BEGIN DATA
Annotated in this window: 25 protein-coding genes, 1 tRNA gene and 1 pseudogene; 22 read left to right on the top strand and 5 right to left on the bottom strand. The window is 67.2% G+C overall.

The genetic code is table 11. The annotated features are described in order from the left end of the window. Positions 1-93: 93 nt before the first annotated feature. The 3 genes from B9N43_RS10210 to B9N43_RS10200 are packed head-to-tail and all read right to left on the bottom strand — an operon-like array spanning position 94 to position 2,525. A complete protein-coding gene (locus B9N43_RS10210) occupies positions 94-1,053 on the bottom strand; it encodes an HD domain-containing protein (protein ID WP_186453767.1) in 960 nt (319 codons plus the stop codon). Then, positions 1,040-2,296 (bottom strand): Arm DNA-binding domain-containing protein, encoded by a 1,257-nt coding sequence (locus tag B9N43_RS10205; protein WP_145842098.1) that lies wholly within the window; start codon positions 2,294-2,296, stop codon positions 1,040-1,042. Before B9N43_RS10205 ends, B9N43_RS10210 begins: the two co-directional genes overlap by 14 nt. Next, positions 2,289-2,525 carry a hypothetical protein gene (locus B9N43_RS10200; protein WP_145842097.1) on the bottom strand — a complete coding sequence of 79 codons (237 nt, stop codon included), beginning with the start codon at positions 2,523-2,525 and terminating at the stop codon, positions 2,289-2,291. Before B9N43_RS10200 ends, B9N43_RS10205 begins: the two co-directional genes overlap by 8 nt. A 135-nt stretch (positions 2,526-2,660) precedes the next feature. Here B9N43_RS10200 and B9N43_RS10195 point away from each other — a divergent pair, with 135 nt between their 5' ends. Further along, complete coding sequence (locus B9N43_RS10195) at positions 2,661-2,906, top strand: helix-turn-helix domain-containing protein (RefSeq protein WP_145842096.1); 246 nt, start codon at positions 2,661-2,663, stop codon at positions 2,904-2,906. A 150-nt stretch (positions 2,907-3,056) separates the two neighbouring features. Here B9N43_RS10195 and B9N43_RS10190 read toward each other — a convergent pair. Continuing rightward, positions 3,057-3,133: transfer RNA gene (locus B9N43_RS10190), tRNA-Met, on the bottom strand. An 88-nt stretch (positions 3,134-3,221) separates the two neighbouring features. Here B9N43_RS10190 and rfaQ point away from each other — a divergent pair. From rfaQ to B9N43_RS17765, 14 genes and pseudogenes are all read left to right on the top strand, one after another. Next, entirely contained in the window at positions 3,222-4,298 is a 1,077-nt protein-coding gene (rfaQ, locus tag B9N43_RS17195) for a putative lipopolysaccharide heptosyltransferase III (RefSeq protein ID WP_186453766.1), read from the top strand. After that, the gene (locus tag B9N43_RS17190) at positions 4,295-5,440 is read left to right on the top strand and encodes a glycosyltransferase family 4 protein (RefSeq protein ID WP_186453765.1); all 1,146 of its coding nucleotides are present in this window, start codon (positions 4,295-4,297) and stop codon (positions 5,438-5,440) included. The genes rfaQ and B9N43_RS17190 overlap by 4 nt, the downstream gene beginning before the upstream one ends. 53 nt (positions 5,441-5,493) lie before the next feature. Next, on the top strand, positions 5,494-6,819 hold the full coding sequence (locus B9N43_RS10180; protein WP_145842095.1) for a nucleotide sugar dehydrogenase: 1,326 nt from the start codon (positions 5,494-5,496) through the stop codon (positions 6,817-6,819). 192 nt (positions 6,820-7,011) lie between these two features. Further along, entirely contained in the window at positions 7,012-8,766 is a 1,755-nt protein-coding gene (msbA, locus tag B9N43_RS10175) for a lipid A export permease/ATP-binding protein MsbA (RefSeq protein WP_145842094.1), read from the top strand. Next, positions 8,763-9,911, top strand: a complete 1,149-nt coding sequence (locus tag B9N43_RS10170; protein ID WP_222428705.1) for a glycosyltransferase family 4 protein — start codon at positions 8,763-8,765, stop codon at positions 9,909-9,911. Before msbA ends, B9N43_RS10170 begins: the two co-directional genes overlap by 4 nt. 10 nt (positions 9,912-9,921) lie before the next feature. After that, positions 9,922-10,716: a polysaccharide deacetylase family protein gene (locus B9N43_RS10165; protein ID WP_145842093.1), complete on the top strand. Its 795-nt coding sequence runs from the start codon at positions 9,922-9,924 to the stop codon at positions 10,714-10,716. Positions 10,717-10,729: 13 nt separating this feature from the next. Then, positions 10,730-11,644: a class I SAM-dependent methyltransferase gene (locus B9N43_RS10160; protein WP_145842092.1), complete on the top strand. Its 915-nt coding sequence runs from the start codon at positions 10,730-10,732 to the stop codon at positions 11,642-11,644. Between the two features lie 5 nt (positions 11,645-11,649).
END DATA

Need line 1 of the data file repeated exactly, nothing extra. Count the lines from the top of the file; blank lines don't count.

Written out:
Annotated in this window: 25 protein-coding genes, 1 tRNA gene and 1 pseudogene; 22 read left to right on the top strand and 5 right to left on the bottom strand. The window is 67.2% G+C overall.